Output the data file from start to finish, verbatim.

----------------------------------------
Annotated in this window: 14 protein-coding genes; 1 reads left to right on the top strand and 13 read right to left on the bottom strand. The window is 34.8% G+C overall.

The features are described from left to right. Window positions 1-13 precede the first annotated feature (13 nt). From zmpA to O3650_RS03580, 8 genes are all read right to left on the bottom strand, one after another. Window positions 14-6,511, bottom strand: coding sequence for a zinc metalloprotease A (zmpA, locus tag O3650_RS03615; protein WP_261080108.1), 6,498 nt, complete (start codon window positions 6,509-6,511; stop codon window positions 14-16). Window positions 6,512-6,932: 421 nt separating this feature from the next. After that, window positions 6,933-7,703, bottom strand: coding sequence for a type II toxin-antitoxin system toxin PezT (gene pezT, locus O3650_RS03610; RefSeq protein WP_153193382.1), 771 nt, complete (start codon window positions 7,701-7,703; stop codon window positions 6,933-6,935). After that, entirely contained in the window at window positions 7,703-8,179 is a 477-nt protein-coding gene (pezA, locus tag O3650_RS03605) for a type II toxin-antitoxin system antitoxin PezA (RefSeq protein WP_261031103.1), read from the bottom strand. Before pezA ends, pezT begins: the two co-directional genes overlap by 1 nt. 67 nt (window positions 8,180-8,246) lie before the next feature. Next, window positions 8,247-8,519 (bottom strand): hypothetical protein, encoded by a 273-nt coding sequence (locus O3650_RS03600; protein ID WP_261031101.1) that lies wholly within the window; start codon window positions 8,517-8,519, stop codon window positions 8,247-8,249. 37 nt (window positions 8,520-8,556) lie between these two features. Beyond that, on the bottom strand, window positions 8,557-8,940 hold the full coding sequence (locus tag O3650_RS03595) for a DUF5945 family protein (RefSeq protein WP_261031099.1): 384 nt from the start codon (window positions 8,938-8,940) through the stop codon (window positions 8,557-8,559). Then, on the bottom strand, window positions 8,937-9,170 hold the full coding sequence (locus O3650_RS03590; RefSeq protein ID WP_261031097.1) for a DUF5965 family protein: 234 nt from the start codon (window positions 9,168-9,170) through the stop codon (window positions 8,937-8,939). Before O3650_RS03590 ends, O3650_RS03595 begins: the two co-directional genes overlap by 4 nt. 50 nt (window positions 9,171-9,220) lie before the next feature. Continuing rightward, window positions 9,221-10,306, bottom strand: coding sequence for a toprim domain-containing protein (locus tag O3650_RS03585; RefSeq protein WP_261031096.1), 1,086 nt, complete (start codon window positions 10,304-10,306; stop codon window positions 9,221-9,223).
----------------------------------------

Annotated in this window: 14 protein-coding genes; 1 reads left to right on the top strand and 13 read right to left on the bottom strand. The window is 34.8% G+C overall.

The features are described from left to right. Window positions 1-13 precede the first annotated feature (13 nt). From zmpA to O3650_RS03580, 8 genes are all read right to left on the bottom strand, one after another. Window positions 14-6,511, bottom strand: coding sequence for a zinc metalloprotease A (zmpA, locus tag O3650_RS03615; protein WP_261080108.1), 6,498 nt, complete (start codon window positions 6,509-6,511; stop codon window positions 14-16). Window positions 6,512-6,932: 421 nt separating this feature from the next. After that, window positions 6,933-7,703, bottom strand: coding sequence for a type II toxin-antitoxin system toxin PezT (gene pezT, locus O3650_RS03610; RefSeq protein WP_153193382.1), 771 nt, complete (start codon window positions 7,701-7,703; stop codon window positions 6,933-6,935). After that, entirely contained in the window at window positions 7,703-8,179 is a 477-nt protein-coding gene (pezA, locus tag O3650_RS03605) for a type II toxin-antitoxin system antitoxin PezA (RefSeq protein WP_261031103.1), read from the bottom strand. Before pezA ends, pezT begins: the two co-directional genes overlap by 1 nt. 67 nt (window positions 8,180-8,246) lie before the next feature. Next, window positions 8,247-8,519 (bottom strand): hypothetical protein, encoded by a 273-nt coding sequence (locus O3650_RS03600; protein ID WP_261031101.1) that lies wholly within the window; start codon window positions 8,517-8,519, stop codon window positions 8,247-8,249. 37 nt (window positions 8,520-8,556) lie between these two features. Beyond that, on the bottom strand, window positions 8,557-8,940 hold the full coding sequence (locus tag O3650_RS03595) for a DUF5945 family protein (RefSeq protein WP_261031099.1): 384 nt from the start codon (window positions 8,938-8,940) through the stop codon (window positions 8,557-8,559). Then, on the bottom strand, window positions 8,937-9,170 hold the full coding sequence (locus O3650_RS03590; RefSeq protein ID WP_261031097.1) for a DUF5965 family protein: 234 nt from the start codon (window positions 9,168-9,170) through the stop codon (window positions 8,937-8,939). Before O3650_RS03590 ends, O3650_RS03595 begins: the two co-directional genes overlap by 4 nt. 50 nt (window positions 9,171-9,220) lie before the next feature. Continuing rightward, window positions 9,221-10,306, bottom strand: coding sequence for a toprim domain-containing protein (locus tag O3650_RS03585; RefSeq protein WP_261031096.1), 1,086 nt, complete (start codon window positions 10,304-10,306; stop codon window positions 9,221-9,223).